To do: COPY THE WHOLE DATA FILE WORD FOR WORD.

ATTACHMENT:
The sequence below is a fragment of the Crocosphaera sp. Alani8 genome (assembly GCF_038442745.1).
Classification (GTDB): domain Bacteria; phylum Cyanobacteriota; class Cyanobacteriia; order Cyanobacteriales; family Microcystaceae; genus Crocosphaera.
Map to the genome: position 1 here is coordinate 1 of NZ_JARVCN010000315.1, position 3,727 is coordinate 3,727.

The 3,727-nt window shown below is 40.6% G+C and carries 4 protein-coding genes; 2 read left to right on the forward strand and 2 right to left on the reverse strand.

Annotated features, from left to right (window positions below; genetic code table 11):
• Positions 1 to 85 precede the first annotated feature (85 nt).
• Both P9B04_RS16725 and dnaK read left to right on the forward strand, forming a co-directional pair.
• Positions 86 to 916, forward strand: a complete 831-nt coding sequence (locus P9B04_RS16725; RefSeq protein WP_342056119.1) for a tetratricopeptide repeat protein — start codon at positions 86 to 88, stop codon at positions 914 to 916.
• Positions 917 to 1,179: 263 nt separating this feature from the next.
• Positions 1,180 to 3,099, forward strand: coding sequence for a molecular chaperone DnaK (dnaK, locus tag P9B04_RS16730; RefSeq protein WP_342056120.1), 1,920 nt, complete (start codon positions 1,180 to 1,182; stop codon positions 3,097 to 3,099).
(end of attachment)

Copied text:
The sequence below is a fragment of the Crocosphaera sp. Alani8 genome (assembly GCF_038442745.1).
Classification (GTDB): domain Bacteria; phylum Cyanobacteriota; class Cyanobacteriia; order Cyanobacteriales; family Microcystaceae; genus Crocosphaera.
Map to the genome: position 1 here is coordinate 1 of NZ_JARVCN010000315.1, position 3,727 is coordinate 3,727.

The 3,727-nt window shown below is 40.6% G+C and carries 4 protein-coding genes; 2 read left to right on the forward strand and 2 right to left on the reverse strand.

Annotated features, from left to right (window positions below; genetic code table 11):
• Positions 1 to 85 precede the first annotated feature (85 nt).
• Both P9B04_RS16725 and dnaK read left to right on the forward strand, forming a co-directional pair.
• Positions 86 to 916, forward strand: a complete 831-nt coding sequence (locus P9B04_RS16725; RefSeq protein WP_342056119.1) for a tetratricopeptide repeat protein — start codon at positions 86 to 88, stop codon at positions 914 to 916.
• Positions 917 to 1,179: 263 nt separating this feature from the next.
• Positions 1,180 to 3,099, forward strand: coding sequence for a molecular chaperone DnaK (dnaK, locus tag P9B04_RS16730; RefSeq protein WP_342056120.1), 1,920 nt, complete (start codon positions 1,180 to 1,182; stop codon positions 3,097 to 3,099).